“By bringing together the experience and expertise of all cooperating law enforcement agencies, we greatly enhance our ability to combat human trafficking and bring those perpetrating these heinous crimes to justice,” said Ronnie Martinez, Special Agent in Charge of HSI Charlotte that covers North and South Carolina.
“Human traffickers prey on the vulnerable members of our community, and we are proud to join our Federal, state, and local partners on the human trafficking task force to combat this prolific crime,” said Raleigh Police Chief Estella Patterson. “The Raleigh Police Department will work steadfastly with our partners to educate our community and raise awareness of the impacts of human trafficking. Additionally, we will work closely with the court system to ensure that human traffickers are prosecuted to the fullest extent of the law and that the victims are given the resources and support for healing. We will not be a community that allows individuals to abuse other members of society.
NCSBI Director Robert Schurmeier stated, “The creation of a task force specifically dedicated to fighting human trafficking is a welcomed development for North Carolina. Having this resource in place will allow us to better serve the citizens of NC and the many victims of human trafficking. We understand the difficulties and many challenges presented by the complexities of human trafficking investigations. However, together with our criminal justice partners, we believe we can make a profound impact by saving lives and holding to account those who traffic their fellow human beings. The SBI is eager for the opportunity to combat human trafficking in all forms, and is honored to be part of a task force comprised of so many talented members.”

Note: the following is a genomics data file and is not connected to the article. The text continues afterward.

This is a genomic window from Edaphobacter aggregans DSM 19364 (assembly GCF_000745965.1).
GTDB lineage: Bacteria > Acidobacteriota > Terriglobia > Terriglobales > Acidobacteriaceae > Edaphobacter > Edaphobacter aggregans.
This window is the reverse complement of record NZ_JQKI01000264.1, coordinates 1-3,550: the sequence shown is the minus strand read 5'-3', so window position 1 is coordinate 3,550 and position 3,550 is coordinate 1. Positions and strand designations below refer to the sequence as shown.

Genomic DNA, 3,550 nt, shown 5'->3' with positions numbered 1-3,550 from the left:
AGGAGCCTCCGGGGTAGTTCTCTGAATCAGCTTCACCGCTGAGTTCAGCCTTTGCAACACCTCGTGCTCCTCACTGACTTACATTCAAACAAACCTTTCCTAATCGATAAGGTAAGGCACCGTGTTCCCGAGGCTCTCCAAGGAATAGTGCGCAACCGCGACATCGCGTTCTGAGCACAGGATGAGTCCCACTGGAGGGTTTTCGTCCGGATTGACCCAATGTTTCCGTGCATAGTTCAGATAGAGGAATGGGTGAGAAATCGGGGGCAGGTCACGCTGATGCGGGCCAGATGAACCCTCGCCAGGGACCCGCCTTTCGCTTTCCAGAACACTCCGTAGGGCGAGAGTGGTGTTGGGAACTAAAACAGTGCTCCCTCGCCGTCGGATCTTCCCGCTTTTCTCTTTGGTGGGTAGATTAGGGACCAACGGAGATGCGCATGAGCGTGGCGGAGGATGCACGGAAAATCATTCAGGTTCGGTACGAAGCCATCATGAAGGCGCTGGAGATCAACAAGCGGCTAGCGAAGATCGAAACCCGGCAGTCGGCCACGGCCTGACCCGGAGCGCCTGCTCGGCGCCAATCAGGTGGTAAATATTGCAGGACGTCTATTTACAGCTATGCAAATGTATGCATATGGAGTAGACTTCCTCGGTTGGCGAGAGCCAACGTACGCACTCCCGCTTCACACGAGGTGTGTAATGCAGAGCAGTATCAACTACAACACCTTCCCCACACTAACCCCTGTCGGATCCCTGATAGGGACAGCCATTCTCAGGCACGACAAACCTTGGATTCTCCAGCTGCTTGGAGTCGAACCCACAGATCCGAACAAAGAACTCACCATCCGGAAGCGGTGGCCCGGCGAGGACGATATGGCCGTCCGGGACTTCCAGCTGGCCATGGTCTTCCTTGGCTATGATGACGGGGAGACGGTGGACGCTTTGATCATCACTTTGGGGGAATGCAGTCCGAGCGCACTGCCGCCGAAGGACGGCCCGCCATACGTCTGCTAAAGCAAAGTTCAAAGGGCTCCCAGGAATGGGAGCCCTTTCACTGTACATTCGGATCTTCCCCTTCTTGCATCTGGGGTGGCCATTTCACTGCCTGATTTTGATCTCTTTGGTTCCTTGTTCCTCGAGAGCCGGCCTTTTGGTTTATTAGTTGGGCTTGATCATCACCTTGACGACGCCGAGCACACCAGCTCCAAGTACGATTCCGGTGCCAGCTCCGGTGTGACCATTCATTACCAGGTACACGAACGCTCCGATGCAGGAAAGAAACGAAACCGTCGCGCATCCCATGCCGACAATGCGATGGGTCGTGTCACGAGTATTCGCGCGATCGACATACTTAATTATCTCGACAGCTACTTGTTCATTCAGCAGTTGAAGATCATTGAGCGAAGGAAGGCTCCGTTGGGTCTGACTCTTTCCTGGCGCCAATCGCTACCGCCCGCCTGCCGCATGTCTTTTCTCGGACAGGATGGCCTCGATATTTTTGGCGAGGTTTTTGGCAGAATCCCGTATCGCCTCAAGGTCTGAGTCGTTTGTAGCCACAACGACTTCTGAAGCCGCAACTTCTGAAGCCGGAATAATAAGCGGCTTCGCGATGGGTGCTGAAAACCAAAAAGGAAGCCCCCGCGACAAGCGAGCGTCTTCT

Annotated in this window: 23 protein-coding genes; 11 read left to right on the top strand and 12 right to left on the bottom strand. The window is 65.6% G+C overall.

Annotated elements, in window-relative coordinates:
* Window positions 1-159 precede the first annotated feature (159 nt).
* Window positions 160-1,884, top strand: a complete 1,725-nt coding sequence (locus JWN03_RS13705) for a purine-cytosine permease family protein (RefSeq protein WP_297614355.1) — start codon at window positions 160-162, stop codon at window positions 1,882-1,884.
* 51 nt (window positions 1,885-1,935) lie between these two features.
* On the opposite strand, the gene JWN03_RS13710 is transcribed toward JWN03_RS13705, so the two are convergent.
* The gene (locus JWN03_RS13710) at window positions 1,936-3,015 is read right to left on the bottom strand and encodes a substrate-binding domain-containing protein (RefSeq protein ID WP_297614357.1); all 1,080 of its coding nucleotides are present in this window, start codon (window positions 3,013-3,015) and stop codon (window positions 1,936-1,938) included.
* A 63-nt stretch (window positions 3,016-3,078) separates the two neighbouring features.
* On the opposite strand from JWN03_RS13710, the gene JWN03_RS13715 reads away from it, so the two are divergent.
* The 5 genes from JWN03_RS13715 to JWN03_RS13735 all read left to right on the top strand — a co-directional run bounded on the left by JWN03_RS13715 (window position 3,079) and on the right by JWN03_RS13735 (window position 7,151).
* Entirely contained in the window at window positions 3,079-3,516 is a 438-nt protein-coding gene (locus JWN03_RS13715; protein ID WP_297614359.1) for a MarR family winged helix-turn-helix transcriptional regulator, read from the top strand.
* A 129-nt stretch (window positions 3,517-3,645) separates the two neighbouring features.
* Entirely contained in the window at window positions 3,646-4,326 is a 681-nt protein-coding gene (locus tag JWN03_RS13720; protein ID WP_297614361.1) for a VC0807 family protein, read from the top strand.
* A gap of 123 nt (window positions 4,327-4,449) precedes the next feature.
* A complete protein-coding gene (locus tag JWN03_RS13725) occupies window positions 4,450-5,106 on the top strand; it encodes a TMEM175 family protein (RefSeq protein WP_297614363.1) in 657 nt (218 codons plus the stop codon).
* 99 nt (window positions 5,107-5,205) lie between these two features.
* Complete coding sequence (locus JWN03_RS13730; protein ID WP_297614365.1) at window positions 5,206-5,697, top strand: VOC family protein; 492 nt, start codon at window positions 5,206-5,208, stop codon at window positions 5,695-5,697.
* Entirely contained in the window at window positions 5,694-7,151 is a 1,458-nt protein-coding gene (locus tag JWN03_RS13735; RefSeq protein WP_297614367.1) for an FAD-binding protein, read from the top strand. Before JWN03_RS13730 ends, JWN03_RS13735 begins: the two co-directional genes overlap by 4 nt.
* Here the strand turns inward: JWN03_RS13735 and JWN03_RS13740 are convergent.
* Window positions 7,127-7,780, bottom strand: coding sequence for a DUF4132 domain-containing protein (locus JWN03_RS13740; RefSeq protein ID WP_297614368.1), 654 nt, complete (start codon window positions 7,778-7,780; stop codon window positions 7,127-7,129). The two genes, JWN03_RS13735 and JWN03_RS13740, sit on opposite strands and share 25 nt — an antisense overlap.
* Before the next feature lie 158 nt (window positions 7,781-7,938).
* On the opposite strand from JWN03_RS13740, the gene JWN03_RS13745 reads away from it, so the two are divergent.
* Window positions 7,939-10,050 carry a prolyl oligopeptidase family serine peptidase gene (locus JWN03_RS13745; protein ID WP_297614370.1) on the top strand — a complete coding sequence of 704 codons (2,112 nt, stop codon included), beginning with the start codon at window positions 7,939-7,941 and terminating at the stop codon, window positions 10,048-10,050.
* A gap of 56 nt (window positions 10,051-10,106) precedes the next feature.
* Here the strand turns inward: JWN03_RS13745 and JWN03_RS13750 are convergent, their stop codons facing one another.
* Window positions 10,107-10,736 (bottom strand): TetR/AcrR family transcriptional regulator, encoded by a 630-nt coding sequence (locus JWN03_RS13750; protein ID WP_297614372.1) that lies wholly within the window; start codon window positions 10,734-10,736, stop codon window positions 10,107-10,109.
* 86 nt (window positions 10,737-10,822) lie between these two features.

Education, Awareness and Community Outreach
In an effort to raise awareness and educate those involved in the fight against human trafficking, staff from the U.S. Attorney’s Office participated in nearly half a dozen community engagement events, with more planned for 2023. In addition to the direct outreach efforts, the office has also worked to strengthen partnerships with non-governmental organizations and other service providers to ensure that victims of human trafficking are getting the help that they need after the trauma they have experienced.
Prosecution of Human Traffickers
Finally, the office is highlighting several human trafficking prosecutions from 2022 that have helped to put traffickers and members of their organizations behind bars.
USA v. Kevin Rudolph and Marcus Gambrell (No. 5:19-CR-336-FL)